The video description explains how much land was bought and a vague sense of what is planned for it:
Burning Man Project has purchased the Fly Ranch property, 3,800 acres of land located twenty-one miles north of Gerlach in Washoe County, Nevada. The site opens the door to new possibilities, new cultural experiments, and year-round art and innovation projects on a scale never before envisioned. And like Black Rock City, Fly Ranch will be a collaborative endeavor requiring a vast array of skills, ideas, and contributions.
For some reason, parents in suburban Sacramento got suspicious when they started seeing this van around town.
The white van, with "Free Candy" hastily painted across it and foreboding hand prints dragged across the windowless back end, brought in many calls and cell phone pictures to local news channels.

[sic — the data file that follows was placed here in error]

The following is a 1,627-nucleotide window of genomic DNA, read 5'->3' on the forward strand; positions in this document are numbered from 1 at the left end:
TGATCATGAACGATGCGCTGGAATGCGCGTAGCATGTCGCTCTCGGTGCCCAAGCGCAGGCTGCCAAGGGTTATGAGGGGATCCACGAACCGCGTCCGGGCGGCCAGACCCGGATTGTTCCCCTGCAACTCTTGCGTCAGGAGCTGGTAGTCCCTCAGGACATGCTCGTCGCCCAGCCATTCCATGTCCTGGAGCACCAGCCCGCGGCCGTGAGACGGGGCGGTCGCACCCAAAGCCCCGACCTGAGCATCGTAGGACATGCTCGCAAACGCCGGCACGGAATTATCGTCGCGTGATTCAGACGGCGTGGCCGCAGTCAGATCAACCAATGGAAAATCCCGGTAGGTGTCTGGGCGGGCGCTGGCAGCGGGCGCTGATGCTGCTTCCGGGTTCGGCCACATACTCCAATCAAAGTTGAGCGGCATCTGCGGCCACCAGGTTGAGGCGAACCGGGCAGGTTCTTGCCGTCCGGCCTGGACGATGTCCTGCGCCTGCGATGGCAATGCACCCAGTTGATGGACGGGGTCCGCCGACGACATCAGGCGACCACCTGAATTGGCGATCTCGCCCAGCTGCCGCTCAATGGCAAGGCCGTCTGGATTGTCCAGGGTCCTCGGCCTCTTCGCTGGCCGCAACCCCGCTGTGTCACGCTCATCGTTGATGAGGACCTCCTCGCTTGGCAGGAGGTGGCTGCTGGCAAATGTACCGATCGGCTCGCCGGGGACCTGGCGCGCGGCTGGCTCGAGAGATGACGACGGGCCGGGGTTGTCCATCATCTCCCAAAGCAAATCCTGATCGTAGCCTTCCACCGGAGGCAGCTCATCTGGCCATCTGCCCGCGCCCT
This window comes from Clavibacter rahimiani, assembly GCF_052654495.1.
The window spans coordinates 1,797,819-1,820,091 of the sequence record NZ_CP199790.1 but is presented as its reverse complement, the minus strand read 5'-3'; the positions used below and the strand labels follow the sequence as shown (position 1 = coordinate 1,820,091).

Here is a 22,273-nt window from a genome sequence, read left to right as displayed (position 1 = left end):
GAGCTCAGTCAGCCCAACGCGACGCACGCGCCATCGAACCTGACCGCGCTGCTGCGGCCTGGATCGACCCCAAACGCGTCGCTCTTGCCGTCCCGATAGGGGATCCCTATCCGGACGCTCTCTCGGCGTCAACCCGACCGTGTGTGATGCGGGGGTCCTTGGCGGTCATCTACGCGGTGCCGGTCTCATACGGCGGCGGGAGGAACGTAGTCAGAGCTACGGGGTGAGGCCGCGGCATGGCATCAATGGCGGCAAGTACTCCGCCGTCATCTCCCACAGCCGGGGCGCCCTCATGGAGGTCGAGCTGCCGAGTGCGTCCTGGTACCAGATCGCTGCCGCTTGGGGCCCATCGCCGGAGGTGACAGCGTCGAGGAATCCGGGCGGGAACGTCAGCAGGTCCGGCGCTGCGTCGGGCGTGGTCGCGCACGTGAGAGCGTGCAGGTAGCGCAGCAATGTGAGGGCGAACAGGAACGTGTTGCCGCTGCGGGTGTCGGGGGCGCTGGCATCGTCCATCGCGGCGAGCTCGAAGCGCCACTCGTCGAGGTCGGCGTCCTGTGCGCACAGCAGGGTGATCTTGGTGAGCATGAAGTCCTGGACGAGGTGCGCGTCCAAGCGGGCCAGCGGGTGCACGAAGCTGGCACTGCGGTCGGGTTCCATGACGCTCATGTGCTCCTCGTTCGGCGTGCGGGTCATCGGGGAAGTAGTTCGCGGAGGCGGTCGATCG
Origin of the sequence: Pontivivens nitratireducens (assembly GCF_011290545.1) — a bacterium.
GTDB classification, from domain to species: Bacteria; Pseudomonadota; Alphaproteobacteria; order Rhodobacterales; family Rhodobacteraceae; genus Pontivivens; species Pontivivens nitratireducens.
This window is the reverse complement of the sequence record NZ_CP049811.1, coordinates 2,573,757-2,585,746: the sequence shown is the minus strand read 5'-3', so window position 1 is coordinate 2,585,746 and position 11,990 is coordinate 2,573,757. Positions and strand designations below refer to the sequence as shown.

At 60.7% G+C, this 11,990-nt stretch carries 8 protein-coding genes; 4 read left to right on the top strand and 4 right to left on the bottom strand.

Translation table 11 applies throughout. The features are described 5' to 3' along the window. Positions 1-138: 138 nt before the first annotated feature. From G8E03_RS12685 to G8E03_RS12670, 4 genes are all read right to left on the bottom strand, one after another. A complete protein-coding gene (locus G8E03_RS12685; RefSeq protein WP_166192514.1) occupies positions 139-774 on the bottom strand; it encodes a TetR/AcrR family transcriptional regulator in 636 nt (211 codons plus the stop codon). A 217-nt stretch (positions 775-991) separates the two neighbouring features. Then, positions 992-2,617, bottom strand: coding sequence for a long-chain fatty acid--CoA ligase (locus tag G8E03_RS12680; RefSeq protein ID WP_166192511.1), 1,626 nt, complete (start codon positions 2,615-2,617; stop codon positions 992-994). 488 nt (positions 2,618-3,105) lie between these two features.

And it was CBS Sacramento that finally cracked the case:
Lawrence Bellow, 12, snapped a photo on his cellphone of the suspicious van parked outside his home.
"It looked too fake to be true, but I didn't want to get a closer look for sure," he said. "I was kind of nervous about it; I didn't know what was going on so I just wanted to get evidence in case anything happened."
He had a gut feeling the white van with blacked out windows and no license plate could be trouble.
His mother first noticed it at Walmart yesterday, then came home to find it parked on her street.
"It had handprints in red and it almost looked like—I think it was supposed to look like blood honestly; it just looked like the handprints were dripping down," she said. "It just felt like they were trying to track kids and it just gave me a creepy feeling."
Other concerned neighbors snapped photos of the van driving around; one shows it alongside a school bus.
They made some calls and found out the truth — the van was headed to Burning Man.
Luckily, children knew never to trust damn hippies.